a1 Research Department of Human Nutrition & LMC, The Royal Veterinary and Agricultural University, Frederiksberg, Denmark
a2 Center for Human Nutrition, University of Colorado Health Sciences Center, Denver, CO, USA
a3 University of Maastricht, Maastricht, The Netherlands.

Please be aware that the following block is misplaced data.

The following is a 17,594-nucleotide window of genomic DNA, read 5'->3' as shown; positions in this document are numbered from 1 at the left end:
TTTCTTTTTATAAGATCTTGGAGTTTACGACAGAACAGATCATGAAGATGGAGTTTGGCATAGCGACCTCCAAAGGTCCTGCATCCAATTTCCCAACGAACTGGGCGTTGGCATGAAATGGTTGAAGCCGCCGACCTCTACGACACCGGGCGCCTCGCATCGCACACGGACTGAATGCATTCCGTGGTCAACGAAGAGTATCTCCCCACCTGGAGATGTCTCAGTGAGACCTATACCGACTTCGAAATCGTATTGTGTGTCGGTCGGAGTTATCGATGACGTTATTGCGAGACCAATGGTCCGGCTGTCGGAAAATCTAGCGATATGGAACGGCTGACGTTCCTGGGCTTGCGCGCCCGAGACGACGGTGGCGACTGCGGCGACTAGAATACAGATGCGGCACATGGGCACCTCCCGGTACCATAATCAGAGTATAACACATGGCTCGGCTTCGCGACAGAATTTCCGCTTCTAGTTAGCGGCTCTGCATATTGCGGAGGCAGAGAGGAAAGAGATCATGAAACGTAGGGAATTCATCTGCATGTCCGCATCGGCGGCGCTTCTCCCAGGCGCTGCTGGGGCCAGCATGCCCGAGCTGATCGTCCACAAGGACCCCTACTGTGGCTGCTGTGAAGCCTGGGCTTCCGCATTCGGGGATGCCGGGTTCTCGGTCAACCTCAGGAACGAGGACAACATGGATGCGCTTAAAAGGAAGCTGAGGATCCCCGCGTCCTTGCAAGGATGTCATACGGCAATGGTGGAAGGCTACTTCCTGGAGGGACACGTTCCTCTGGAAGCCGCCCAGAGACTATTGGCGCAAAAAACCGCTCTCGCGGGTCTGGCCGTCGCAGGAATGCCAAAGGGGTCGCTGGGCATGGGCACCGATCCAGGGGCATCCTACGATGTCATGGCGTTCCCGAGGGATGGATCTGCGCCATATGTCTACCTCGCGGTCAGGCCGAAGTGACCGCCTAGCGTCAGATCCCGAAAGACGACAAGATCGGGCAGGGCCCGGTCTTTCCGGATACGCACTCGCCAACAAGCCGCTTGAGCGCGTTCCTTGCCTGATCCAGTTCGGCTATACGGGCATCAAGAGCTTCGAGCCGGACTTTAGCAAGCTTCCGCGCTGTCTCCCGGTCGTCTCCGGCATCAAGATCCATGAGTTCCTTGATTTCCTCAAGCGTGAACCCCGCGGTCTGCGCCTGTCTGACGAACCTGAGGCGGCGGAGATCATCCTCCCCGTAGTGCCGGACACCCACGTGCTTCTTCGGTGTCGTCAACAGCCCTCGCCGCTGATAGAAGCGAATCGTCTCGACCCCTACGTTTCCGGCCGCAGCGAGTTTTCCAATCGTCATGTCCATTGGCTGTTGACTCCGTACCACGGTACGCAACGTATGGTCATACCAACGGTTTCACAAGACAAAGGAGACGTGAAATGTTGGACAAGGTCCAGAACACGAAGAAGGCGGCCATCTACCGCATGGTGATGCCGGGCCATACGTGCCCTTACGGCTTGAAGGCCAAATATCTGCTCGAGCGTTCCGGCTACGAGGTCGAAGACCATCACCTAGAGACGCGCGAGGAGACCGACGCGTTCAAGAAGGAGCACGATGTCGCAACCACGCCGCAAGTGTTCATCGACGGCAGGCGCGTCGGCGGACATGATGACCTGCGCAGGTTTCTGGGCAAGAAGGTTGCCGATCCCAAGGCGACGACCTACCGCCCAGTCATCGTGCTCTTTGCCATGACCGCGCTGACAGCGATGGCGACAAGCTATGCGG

The role of high-fat diets in weight gain and obesity has been questioned because of inconsistent reports in the literature concerning the efficacy of ad libitum low-fat diets to reduce body weight. We conducted a meta-analysis of weight loss occurring on ad libitum low-fat diets in intervention trials, and analysed the relationship between initial body weight and weight loss. We selected controlled trials lasting more than 2 months comparing ad libitum low-fat diets with a control group consuming their habitual diet or a medium-fat diet ad libitum published from 1966 to 1998. Data were included from 16 trials with a duration of 2–12 months, involving 1728 individuals. No trials on obese subjects fulfilled the inclusion criteria. The weighted difference in weight loss between intervention and control groups was 2.55 kg (95 % CI, 1.5–3.5; P < 0.0001). Weight loss was positively and independently related to pre-treatment body weight (r = 0.52,P < 0.05) and to reduction in the percentage of energy as fat (0.37 kg / %, P < 0.005) in unweighted analysis. Extrapolated to a BMI of about 30 kg/m2 and assuming a 10 % reduction in dietary fat, the predicted weight loss would be 4.4 kg (95 % CI, 2.0 to -6.8 kg). Because weight loss was not the primary aim in 12 of the 16 studies, it is unlikely that voluntary energy restriction contributed to the weight loss. Although there is no evidence that a high intake of simple sugars contributes to passive overconsumption, carbohydrate foods with a low glycaemic index may be more satiating and exert more beneficial effects on insulin resistance and cardiovascular risk factors. Moreover, an increase in protein content up to 25 % of total energy may also contribute to reducing total energy intake. In conclusion, a low-fat diet, high in protein and fibre-rich carbohydrates, mainly from different vegetables, fruits and whole grains, is highly satiating for fewer calories than fatty foods. This diet composition provides good sources of vitamins, minerals, trace elements and fibre, and may have the most beneficial effect on blood lipids and blood-pressure levels. A reduction in dietary fat without restriction of total energy intake prevents weight gain in subjects of normal weight and produces a weight loss in overweight subjects, which is highly relevant for public health.